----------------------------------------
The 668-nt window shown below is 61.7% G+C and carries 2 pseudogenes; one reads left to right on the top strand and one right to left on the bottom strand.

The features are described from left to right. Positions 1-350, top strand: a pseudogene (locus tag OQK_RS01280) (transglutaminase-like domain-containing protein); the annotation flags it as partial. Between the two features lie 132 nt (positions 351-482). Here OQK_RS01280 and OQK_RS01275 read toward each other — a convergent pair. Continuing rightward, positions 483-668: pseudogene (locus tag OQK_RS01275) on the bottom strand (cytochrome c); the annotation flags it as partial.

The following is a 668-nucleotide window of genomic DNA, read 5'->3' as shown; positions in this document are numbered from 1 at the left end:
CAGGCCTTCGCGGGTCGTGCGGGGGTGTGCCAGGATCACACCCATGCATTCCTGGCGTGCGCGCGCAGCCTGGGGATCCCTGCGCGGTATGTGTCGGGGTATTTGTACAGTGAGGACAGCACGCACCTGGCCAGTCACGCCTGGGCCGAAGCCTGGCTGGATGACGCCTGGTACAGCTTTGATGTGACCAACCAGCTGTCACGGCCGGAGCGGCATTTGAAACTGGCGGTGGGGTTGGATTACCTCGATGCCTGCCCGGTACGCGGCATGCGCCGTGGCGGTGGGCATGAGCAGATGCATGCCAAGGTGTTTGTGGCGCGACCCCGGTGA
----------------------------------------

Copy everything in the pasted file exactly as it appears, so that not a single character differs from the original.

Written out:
The 668-nt window shown below is 61.7% G+C and carries 2 pseudogenes; one reads left to right on the top strand and one right to left on the bottom strand.

The features are described from left to right. Positions 1-350, top strand: a pseudogene (locus tag OQK_RS01280) (transglutaminase-like domain-containing protein); the annotation flags it as partial. Between the two features lie 132 nt (positions 351-482). Here OQK_RS01280 and OQK_RS01275 read toward each other — a convergent pair. Continuing rightward, positions 483-668: pseudogene (locus tag OQK_RS01275) on the bottom strand (cytochrome c); the annotation flags it as partial.

The following is a 668-nucleotide window of genomic DNA, read 5'->3' as shown; positions in this document are numbered from 1 at the left end:
CAGGCCTTCGCGGGTCGTGCGGGGGTGTGCCAGGATCACACCCATGCATTCCTGGCGTGCGCGCGCAGCCTGGGGATCCCTGCGCGGTATGTGTCGGGGTATTTGTACAGTGAGGACAGCACGCACCTGGCCAGTCACGCCTGGGCCGAAGCCTGGCTGGATGACGCCTGGTACAGCTTTGATGTGACCAACCAGCTGTCACGGCCGGAGCGGCATTTGAAACTGGCGGTGGGGTTGGATTACCTCGATGCCTGCCCGGTACGCGGCATGCGCCGTGGCGGTGGGCATGAGCAGATGCATGCCAAGGTGTTTGTGGCGCGACCCCGGTGA